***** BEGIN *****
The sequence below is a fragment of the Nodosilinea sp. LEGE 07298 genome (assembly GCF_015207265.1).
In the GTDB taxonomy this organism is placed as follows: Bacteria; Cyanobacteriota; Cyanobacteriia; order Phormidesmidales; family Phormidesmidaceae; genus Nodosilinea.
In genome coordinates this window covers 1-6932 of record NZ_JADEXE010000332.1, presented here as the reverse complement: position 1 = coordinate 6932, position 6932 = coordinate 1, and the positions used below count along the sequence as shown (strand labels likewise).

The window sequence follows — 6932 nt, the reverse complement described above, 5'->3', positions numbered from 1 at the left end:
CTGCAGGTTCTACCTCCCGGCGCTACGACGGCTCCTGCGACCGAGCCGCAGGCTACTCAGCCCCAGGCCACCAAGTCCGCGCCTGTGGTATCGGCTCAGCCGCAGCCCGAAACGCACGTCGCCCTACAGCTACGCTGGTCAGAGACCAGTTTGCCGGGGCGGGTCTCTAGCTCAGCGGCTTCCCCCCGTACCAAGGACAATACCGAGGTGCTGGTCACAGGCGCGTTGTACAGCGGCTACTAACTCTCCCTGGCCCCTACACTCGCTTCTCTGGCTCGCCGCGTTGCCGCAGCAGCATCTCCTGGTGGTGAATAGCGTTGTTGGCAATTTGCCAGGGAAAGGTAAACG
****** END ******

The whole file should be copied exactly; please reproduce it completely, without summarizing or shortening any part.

The sequence below is a fragment of the Nodosilinea sp. LEGE 07298 genome (assembly GCF_015207265.1).
In the GTDB taxonomy this organism is placed as follows: Bacteria; Cyanobacteriota; Cyanobacteriia; order Phormidesmidales; family Phormidesmidaceae; genus Nodosilinea.
In genome coordinates this window covers 1-6932 of record NZ_JADEXE010000332.1, presented here as the reverse complement: position 1 = coordinate 6932, position 6932 = coordinate 1, and the positions used below count along the sequence as shown (strand labels likewise).

The window sequence follows — 6932 nt, the reverse complement described above, 5'->3', positions numbered from 1 at the left end:
CTGCAGGTTCTACCTCCCGGCGCTACGACGGCTCCTGCGACCGAGCCGCAGGCTACTCAGCCCCAGGCCACCAAGTCCGCGCCTGTGGTATCGGCTCAGCCGCAGCCCGAAACGCACGTCGCCCTACAGCTACGCTGGTCAGAGACCAGTTTGCCGGGGCGGGTCTCTAGCTCAGCGGCTTCCCCCCGTACCAAGGACAATACCGAGGTGCTGGTCACAGGCGCGTTGTACAGCGGCTACTAACTCTCCCTGGCCCCTACACTCGCTTCTCTGGCTCGCCGCGTTGCCGCAGCAGCATCTCCTGGTGGTGAATAGCGTTGTTGGCAATTTGCCAGGGAAAGGTAAACG